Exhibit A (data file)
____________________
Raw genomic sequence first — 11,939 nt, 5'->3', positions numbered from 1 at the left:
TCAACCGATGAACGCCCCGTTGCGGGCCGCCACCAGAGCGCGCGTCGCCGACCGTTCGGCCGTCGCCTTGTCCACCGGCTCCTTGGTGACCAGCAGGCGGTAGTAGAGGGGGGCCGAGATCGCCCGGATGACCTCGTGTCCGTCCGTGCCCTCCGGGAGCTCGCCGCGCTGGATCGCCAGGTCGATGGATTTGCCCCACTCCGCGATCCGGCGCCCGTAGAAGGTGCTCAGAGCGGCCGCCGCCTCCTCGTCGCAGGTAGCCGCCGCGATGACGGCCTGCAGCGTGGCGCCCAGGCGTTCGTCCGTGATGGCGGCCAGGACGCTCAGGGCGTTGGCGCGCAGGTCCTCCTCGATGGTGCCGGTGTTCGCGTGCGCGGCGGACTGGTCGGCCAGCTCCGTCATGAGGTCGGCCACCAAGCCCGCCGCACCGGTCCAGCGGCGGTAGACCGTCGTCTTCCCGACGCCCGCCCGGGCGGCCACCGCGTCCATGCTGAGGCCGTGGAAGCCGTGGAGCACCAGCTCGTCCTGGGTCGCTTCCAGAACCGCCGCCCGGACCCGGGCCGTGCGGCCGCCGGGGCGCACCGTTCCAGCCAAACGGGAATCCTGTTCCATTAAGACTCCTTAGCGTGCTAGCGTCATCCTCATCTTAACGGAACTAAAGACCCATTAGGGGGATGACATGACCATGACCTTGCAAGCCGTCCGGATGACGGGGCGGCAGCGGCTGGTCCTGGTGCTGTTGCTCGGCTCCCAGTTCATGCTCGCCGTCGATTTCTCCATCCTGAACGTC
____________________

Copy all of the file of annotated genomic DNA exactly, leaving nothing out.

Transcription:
Raw genomic sequence first — 11,939 nt, 5'->3', positions numbered from 1 at the left:
TCAACCGATGAACGCCCCGTTGCGGGCCGCCACCAGAGCGCGCGTCGCCGACCGTTCGGCCGTCGCCTTGTCCACCGGCTCCTTGGTGACCAGCAGGCGGTAGTAGAGGGGGGCCGAGATCGCCCGGATGACCTCGTGTCCGTCCGTGCCCTCCGGGAGCTCGCCGCGCTGGATCGCCAGGTCGATGGATTTGCCCCACTCCGCGATCCGGCGCCCGTAGAAGGTGCTCAGAGCGGCCGCCGCCTCCTCGTCGCAGGTAGCCGCCGCGATGACGGCCTGCAGCGTGGCGCCCAGGCGTTCGTCCGTGATGGCGGCCAGGACGCTCAGGGCGTTGGCGCGCAGGTCCTCCTCGATGGTGCCGGTGTTCGCGTGCGCGGCGGACTGGTCGGCCAGCTCCGTCATGAGGTCGGCCACCAAGCCCGCCGCACCGGTCCAGCGGCGGTAGACCGTCGTCTTCCCGACGCCCGCCCGGGCGGCCACCGCGTCCATGCTGAGGCCGTGGAAGCCGTGGAGCACCAGCTCGTCCTGGGTCGCTTCCAGAACCGCCGCCCGGACCCGGGCCGTGCGGCCGCCGGGGCGCACCGTTCCAGCCAAACGGGAATCCTGTTCCATTAAGACTCCTTAGCGTGCTAGCGTCATCCTCATCTTAACGGAACTAAAGACCCATTAGGGGGATGACATGACCATGACCTTGCAAGCCGTCCGGATGACGGGGCGGCAGCGGCTGGTCCTGGTGCTGTTGCTCGGCTCCCAGTTCATGCTCGCCGTCGATTTCTCCATCCTGAACGTC